PMCID: PMC3128699  PMID: 20445972
MHC class I; Mamu-A; Mamu-B; Subcellular localization; Macaca mulatta
23.  The endogenous danger signals HSP70 and MICA cooperate in the activation of cytotoxic effector functions of NK cells 
Although natural killer (NK) cells are often described as first line defence against infected or malignant cells which act without the need of prior activation, it is known now that the NK cell activity is tightly regulated by other cells and soluble factors. We show here that the stress-inducible heat shock protein (HSP) 70 activates human NK cells to kill target cells expressing major histocompatibility complex class I chain-related molecule A (MICA) in a natural killer group 2 member D (NKG2D-) dependent manner. The HSP70-derived peptide TKD (TKDNNLLGRFELSG) was able to replace the full-length HSP70 and to exert the same function. Interestingly, the expression of the cytotoxic effector protease granzyme B in NK cells was increased after TKD stimulation. When MICA and MICB expression was induced in human tumour cells by a histone deacetylase inhibitor and NK cells were activated by HSP70 or TKD, both treatments jointly improved the killing of the tumour cells. Thus, the synergistic activity of two stress-inducible immunological danger signals, HSP70 and MICA/B, leads to activation and enhanced cytotoxicity of human NK cells against tumour cells.
PMCID: PMC3823130  PMID: 20569278
heat shock protein 70; NKG2D ligands; natural killer cells; cellular cytotoxicity; cancer; immunotherapy
24.  Neuronal MHC Class I Molecules are Involved in Excitatory Synaptic Transmission at the Hippocampal Mossy Fiber Synapses of Marmoset Monkeys 
Several recent studies suggested a role for neuronal major histocompatibility complex class I (MHCI) molecules in certain forms of synaptic plasticity in the hippocampus of rodents. Here, we report for the first time on the expression pattern and functional properties of MHCI molecules in the hippocampus of a nonhuman primate, the common marmoset monkey (Callithrix jacchus). We detected a presynaptic, mossy fiber-specific localization of MHCI proteins within the marmoset hippocampus. MHCI molecules were present in the large, VGlut1-positive, mossy fiber terminals, which provide input to CA3 pyramidal neurons. Furthermore, whole-cell recordings of CA3 pyramidal neurons in acute hippocampal slices of the common marmoset demonstrated that application of antibodies which specifically block MHCI proteins caused a significant decrease in the frequency, and a transient increase in the amplitude, of spontaneous excitatory postsynaptic currents (sEPSCs) in CA3 pyramidal neurons. These findings add to previous studies on neuronal MHCI molecules by describing their expression and localization in the primate hippocampus and by implicating them in plasticity-related processes at the mossy fiber–CA3 synapses. In addition, our results suggest significant interspecies differences in the localization of neuronal MHCI molecules in the hippocampus of mice and marmosets, as well as in their potential function in these species.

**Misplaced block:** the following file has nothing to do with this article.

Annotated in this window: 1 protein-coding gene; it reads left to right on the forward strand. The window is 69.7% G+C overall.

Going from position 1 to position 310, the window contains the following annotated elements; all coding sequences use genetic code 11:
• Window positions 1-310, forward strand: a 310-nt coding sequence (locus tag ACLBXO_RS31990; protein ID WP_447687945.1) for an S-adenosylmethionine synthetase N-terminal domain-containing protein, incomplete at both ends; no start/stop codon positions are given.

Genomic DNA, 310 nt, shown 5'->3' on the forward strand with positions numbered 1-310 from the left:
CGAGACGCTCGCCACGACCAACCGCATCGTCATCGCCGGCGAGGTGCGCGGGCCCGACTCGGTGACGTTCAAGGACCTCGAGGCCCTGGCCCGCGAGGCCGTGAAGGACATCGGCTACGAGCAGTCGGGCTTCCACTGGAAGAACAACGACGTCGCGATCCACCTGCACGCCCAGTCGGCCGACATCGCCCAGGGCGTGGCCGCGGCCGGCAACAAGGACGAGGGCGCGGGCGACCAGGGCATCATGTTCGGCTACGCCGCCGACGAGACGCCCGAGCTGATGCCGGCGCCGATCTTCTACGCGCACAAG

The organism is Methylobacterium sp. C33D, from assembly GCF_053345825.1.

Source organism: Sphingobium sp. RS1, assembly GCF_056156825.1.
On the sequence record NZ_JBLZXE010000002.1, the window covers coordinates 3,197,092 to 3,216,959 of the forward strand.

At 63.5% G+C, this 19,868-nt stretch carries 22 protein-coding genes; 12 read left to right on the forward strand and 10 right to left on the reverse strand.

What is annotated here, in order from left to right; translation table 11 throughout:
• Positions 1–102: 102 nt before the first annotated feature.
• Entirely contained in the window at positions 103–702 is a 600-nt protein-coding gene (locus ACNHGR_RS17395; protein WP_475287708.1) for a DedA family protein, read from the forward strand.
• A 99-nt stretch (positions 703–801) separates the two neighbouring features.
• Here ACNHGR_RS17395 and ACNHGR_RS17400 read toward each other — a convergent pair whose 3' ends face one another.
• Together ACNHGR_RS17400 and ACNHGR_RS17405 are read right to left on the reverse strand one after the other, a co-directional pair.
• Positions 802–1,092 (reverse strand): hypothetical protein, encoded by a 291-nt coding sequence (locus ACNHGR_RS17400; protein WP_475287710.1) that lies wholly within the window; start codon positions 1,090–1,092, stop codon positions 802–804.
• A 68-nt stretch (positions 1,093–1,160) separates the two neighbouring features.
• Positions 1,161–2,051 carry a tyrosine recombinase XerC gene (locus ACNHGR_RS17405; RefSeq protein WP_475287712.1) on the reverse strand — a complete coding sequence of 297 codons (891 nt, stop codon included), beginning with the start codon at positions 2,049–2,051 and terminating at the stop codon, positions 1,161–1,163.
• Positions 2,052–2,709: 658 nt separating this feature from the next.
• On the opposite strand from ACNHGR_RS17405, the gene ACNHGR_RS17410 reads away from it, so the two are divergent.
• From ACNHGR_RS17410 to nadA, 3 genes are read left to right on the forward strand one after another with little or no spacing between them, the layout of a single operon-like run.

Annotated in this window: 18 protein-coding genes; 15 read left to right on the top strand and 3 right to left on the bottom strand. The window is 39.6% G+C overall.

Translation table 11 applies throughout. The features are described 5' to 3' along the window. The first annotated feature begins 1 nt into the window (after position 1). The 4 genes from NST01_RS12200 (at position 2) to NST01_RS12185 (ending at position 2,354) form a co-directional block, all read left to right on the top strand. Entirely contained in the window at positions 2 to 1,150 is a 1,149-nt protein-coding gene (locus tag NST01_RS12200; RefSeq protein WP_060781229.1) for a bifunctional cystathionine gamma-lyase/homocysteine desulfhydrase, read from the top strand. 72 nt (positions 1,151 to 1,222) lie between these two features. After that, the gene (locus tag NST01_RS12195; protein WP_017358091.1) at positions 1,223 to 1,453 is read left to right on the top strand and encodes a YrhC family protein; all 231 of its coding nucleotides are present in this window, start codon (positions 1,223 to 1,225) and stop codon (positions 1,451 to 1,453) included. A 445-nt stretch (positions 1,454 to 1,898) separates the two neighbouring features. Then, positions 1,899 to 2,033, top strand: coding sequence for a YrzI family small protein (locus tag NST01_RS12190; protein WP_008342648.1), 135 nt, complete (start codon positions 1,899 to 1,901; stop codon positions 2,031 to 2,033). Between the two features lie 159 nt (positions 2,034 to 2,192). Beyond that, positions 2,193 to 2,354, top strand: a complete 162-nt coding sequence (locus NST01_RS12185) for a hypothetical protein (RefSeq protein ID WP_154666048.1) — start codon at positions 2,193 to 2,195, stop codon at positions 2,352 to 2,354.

Electronic supplementary material
The online version of this article (doi:10.1007/s10571-010-9510-3) contains supplementary material, which is available to authorized users.
PMCID: PMC2912721  PMID: 20232136
Calbindin; CA3; GFAP; Piccolo; Neuronal plasticity; PSD95; sEPSC; VGAT; VGlut1; VGlut 2
25.  Mitochondrial evidence for multiple radiations in the evolutionary history of small apes 
Gibbons or small apes inhabit tropical and subtropical rain forests in Southeast Asia and adjacent regions, and are, next to great apes, our closest living relatives. With up to 16 species, gibbons form the most diverse group of living hominoids, but the number of taxa, their phylogenetic relationships and their phylogeography is controversial. To further the discussion of these issues we analyzed the complete mitochondrial cytochrome b gene from 85 individuals representing all gibbon species, including most subspecies.
Based on phylogenetic tree reconstructions, several monophyletic clades were detected, corresponding to genera, species and subspecies. A significantly supported branching pattern was obtained for members of the genus Nomascus but not for the genus Hylobates. The phylogenetic relationships among the four genera were also not well resolved. Nevertheless, the new data permitted the estimation of divergence ages for all taxa for the first time and showed that most lineages emerged during four short time periods. In the first, between ~6.7 and ~8.3 mya, the four gibbon genera diverged from each other. In the second (~3.0 - ~3.9 mya) and in the third period (~1.3 - ~1.8 mya), Hylobates and Hoolock differentiated. Finally, between ~0.5 and ~1.1 mya, Hylobates lar diverged into subspecies. In contrast, differentiation of Nomascus into species and subspecies was a continuous and prolonged process lasting from ~4.2 until ~0.4 mya.
Although relationships among gibbon taxa on various levels remain unresolved, the present study provides a more complete view of the evolutionary and biogeographic history of the hylobatid family, and a more solid genetic basis for the taxonomic classification of the surviving taxa. We also show that mtDNA constitutes a useful marker for the accurate identification of individual gibbons, a tool which is urgently required to locate hunting hotspots and select individuals for captive breeding programs. Further studies including nuclear sequence data are necessary to completely understand the phylogeny and phylogeography of gibbons.
PMCID: PMC2841658  PMID: 20226039

Results 1-25 (31)